Hue Jackson, Baker Mayfield

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Hue Jackson believes he did his best coaching with Browns

Former head coach says 3-36-1 record doesn’t mean “you can’t coach”

July 10, 2019
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Cleveland, Ohio (92.3 The Fan) – Hue Jackson led the Cleveland Browns through the worst stretch of losing in NFL history but doesn’t feel that he should bear the brunt of the blame for it.

Jackson appeared on our Radio.com sister station, Sports Radio WFNZ 610 AM in Charlotte, North Carolina, Wednesday with Nick Wilson – a 92.3 The Fan alum – and Josh Parcell where he was asked about his time in Cleveland.

“I learned a lot,” Jackson told Wilson and Parcell. “I think the two years of constant losing I learned how to overcome that and still get guys to follow me and trust in what I was trying to accomplish. You learn a lot about yourself that you gotta be able to stand in front of a group and keep them really going.

“I’ve said this before I think during those times [it was] probably some of the best coaching I did contrary to what people think because you’re always doing anything and everything you can to find a way to win. Whether it happens or not, that’s not up to me sometimes but I think I learned a lot being in that situation.”

Jackson was fired along with offensive coordinator Todd Haley by the Browns midway through the 2018 season on Oct. 29 with the team 2-5-1.

In two and a half seasons Jackson oversaw the worst stretch of football by a franchise in NFL history that saw the team go 1-31 in his first two years and he was 3-36-1 during his tenure in Cleveland.

His work with the Browns is not held in high regard by anyone – well, except for Jackson.

“Oh yeah, you never want those kind of narratives to be brought up with your name but they are,” Jackson said. “At the end of the day [I] didn’t win enough games and it doesn’t matter why or how or any of that. But all you can do is try to fix that in the future. I hope people don’t forget all the things you’ve done in your career up to that point – that you are or have been one of the better coaches in the league and led good offenses and coached good offenses and coached some really good players so that’s all you can hope for.”

In 40 games, Jackson lost six of them in Cleveland on the final play and saw his team outscored 522-339 after halftime.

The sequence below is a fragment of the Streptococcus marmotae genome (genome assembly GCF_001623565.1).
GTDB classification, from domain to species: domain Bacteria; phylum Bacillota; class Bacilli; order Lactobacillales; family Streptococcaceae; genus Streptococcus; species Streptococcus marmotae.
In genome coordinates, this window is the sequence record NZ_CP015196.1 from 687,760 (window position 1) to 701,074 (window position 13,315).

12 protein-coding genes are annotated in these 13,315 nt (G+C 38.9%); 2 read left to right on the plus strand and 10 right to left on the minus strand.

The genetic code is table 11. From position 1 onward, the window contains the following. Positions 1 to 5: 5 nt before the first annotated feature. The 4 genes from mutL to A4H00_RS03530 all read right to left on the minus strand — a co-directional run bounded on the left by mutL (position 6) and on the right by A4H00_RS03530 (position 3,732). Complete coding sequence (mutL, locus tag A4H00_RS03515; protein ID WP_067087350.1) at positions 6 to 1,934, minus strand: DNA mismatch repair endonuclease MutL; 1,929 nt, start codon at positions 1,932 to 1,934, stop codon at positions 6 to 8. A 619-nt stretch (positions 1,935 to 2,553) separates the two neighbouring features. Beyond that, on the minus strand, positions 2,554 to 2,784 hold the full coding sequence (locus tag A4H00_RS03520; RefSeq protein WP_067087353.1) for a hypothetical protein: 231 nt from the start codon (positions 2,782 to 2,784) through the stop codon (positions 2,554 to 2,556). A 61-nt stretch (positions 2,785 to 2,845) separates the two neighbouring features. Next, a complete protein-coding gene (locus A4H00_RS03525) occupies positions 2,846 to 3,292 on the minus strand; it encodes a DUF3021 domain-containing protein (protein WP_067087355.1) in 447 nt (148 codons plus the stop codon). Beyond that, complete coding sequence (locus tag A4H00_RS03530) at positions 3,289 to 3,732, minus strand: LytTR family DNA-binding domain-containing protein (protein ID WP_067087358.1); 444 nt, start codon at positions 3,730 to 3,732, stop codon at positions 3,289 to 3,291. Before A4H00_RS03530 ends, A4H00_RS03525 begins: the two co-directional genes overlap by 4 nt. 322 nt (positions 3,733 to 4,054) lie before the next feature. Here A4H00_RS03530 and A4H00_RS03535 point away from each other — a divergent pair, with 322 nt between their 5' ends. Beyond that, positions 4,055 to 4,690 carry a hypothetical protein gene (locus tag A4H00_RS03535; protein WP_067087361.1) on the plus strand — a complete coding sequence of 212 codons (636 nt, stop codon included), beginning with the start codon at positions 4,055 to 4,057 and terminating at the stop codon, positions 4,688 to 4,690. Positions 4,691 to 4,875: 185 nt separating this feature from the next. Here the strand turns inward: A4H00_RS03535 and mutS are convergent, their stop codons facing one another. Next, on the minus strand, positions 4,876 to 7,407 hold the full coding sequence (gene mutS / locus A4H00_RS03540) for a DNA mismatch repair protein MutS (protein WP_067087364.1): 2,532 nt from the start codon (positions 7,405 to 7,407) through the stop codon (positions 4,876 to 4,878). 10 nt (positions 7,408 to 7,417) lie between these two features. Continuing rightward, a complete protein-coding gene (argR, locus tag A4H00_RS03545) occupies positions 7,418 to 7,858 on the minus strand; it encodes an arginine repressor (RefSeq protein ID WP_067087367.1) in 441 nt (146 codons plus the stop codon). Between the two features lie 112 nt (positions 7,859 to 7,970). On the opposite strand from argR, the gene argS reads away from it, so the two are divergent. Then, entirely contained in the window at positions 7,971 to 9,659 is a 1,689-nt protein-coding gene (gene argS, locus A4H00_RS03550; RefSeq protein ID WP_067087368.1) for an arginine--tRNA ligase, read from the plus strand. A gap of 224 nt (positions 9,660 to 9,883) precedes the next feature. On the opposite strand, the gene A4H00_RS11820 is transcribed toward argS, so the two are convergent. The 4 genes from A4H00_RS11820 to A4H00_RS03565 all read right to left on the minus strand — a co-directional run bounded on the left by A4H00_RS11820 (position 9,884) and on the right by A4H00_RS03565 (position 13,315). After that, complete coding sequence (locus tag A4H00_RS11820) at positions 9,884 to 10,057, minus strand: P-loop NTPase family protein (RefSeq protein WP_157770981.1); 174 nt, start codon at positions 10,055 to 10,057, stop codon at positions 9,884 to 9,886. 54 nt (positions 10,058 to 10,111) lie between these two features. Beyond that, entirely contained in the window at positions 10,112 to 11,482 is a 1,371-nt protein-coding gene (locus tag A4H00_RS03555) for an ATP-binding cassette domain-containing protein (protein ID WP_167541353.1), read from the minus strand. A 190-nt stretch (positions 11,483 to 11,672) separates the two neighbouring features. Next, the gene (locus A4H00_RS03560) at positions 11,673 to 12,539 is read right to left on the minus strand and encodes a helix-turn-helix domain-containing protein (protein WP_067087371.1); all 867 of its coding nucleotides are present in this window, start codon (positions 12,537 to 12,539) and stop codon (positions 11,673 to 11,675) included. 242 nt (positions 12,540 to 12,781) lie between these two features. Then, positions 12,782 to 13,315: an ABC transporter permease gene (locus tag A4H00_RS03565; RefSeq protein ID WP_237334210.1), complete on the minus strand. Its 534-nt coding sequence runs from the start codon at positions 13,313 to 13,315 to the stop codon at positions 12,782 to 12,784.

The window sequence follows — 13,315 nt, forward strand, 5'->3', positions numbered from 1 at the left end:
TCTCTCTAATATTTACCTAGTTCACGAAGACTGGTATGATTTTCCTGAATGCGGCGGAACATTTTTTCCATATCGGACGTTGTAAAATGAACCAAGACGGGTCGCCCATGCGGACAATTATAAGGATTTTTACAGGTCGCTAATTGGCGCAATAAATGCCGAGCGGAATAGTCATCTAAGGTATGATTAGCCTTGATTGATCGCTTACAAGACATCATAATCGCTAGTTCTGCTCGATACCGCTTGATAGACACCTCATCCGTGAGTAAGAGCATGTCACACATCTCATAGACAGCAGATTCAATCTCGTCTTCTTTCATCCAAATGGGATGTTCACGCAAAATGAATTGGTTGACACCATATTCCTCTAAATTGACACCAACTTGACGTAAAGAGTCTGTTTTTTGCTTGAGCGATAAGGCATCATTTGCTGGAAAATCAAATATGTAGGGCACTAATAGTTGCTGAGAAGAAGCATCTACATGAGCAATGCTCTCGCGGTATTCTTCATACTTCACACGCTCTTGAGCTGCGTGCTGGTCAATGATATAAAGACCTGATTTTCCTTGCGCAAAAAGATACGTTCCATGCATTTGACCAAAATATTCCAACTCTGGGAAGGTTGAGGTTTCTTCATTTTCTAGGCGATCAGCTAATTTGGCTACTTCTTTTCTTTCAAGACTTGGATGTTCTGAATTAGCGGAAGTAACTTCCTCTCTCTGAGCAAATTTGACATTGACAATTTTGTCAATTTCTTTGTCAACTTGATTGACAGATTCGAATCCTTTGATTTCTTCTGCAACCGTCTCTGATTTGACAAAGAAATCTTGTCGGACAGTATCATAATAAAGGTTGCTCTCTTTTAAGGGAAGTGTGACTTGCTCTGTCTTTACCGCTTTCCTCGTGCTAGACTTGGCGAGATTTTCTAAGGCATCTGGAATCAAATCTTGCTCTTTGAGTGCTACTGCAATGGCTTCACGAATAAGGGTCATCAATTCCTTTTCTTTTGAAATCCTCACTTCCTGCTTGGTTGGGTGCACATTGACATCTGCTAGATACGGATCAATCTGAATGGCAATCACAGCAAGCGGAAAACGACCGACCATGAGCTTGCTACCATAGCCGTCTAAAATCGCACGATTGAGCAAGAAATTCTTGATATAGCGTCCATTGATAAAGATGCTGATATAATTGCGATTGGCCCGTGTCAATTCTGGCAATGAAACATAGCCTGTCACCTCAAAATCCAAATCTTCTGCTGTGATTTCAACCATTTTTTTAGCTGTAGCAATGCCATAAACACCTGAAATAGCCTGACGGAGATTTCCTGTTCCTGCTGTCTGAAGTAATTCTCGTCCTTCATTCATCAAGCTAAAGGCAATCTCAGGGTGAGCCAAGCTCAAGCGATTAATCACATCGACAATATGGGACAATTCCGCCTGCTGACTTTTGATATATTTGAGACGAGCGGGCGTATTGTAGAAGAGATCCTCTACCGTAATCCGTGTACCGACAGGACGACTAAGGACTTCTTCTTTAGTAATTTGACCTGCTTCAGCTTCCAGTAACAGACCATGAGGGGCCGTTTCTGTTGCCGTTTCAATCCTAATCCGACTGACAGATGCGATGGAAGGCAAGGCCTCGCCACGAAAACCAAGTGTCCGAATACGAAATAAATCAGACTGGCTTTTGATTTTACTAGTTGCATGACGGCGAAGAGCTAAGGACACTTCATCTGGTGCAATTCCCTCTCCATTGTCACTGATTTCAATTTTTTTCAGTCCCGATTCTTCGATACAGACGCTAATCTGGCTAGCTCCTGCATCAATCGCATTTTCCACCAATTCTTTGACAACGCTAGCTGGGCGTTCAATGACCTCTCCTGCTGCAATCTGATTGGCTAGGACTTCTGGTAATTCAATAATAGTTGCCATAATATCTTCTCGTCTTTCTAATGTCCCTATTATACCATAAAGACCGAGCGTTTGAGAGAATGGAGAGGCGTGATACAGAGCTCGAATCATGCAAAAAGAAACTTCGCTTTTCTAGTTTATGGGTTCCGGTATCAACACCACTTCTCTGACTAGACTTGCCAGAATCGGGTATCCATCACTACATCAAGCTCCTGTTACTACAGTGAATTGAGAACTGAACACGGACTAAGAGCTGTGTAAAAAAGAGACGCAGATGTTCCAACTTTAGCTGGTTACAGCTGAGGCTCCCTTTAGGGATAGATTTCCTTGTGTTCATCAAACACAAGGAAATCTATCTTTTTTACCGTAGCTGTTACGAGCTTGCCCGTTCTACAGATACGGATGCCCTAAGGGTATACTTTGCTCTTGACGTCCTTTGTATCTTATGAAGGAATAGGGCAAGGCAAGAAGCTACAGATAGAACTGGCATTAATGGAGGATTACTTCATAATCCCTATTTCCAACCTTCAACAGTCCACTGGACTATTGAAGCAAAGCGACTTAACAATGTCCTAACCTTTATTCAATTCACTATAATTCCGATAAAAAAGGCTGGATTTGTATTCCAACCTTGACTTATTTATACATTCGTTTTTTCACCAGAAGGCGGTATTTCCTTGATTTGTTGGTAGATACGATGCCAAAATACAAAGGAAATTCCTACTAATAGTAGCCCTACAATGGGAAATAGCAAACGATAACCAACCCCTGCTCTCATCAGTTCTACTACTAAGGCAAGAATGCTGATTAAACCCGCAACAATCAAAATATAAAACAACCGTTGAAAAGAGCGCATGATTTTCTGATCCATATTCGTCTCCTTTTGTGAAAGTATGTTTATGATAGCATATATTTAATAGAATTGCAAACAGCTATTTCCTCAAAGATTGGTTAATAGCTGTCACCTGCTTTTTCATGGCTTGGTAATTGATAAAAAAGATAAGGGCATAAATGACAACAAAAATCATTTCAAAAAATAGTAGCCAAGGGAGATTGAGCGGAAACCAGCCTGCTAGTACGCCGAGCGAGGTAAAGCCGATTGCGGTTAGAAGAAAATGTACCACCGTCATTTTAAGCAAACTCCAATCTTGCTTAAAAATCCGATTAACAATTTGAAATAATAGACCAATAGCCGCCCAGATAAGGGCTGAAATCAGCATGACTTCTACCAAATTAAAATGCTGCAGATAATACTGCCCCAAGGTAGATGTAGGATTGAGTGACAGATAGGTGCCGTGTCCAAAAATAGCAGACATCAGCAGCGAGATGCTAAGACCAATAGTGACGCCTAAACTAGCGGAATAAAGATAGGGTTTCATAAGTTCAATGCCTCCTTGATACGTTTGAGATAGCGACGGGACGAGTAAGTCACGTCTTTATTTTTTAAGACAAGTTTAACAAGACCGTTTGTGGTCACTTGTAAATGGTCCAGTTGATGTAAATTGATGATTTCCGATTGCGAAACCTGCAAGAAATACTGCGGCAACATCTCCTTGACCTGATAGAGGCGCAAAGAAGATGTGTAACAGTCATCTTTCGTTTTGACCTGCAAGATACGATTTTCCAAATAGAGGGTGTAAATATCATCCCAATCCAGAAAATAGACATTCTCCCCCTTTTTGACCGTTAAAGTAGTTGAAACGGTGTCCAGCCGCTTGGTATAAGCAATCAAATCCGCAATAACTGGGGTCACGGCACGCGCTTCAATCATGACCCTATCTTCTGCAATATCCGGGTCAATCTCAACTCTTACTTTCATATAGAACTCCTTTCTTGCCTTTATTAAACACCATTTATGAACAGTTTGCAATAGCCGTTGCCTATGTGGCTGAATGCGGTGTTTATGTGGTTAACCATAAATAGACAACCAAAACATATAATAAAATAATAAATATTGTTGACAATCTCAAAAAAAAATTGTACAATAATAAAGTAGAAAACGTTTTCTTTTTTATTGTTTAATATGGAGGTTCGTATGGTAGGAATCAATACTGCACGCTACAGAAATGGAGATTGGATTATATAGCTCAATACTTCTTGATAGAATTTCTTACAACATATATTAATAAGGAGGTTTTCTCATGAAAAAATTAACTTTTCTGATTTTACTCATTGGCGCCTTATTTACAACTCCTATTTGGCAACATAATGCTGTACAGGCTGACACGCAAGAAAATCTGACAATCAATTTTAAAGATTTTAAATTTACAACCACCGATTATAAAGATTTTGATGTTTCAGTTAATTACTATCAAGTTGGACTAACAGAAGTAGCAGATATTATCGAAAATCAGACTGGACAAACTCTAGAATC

Defensive coordinator Gregg Williams, now with the New York Jets, led the Browns to five wins in eight games – with the same roster Jackson had in 2018.

Wilson asked Jackson what he would like the narrative about him to be?

“Just that here’s a guy that knows how to overcome,” Jackson said. “Because there’s a lot of people that would run from it all. I’m not gonna run from it. At the end of the day that was me, our staff, and the people who led Cleveland but again that doesn’t mean that those coaches can’t coach or they don’t understand what they’re doing. Maybe that just wasn’t the right fit, the right situation for that group and they just need to have the right opportunity to have success.”

Jackson, who expects to coach again in the NFL, hopes and believes that his time in Cleveland won’t be held against him.

“I think I can just because of the situation in Cleveland doesn’t mean you can’t coach,” Jackson said. “There’s a lot of great coaches that have come before me that’s coached there and went on and did great things. Sometimes the situation is different.

“I think if people dig in and really take the time to look at the overall situation there maybe they would understand it more but at the same time I understand when narratives get put out there that’s what people know. So hopefully people will think back to the times when I put myself in that position. I had to be doing something right s to go back and be a coordinator again or be a head coach again I do believe is in my future, so I just have to work through the process and see where it goes.”

Following his firing, Jackson went on a media tour before joining the Bengals as a special advisor.

The Browns clowned him in a 35-20 shellacking in late November that saw safety Damarious Randall hand him the football after an interception and Baker Mayfield blow him off during a postgame handshake and later referred to him as “fake” on social media.

Jackson told Wilson and Parcell that he wasn’t offended.  

“No, at the end of the day, those guys were trying to do whatever they needed to do to rally their team to be the best that they could be,” Jackson said. “I wasn’t there anymore. Do I wish some things didn’t happen that way? Yeah, we all do but at the same time I understood where they were coming from and the point they were trying to make. Hey, if I was on another team and leading another team at that time, I would’ve been trying to kill them too so that’s just part of it.”

Jackson was also asked about the parallels between Mayfield and Panthers quarterback Cam Newtown when it comes to the two being so polarizing in the media.

“I hate to compare players because Cam’s been doing it so much longer than Baker but they’re both very talented players,” Jackson said. “They’re going to lead their teams here this year and obviously a lot of things are going to show. Now they’re both polarizing – to use your term – because of their status and their value to their organization and deservedly so but everybody does it a little bit different. I’m sure Cam and Baker go about their business a little bit different but they’re both after the same results which is winning.”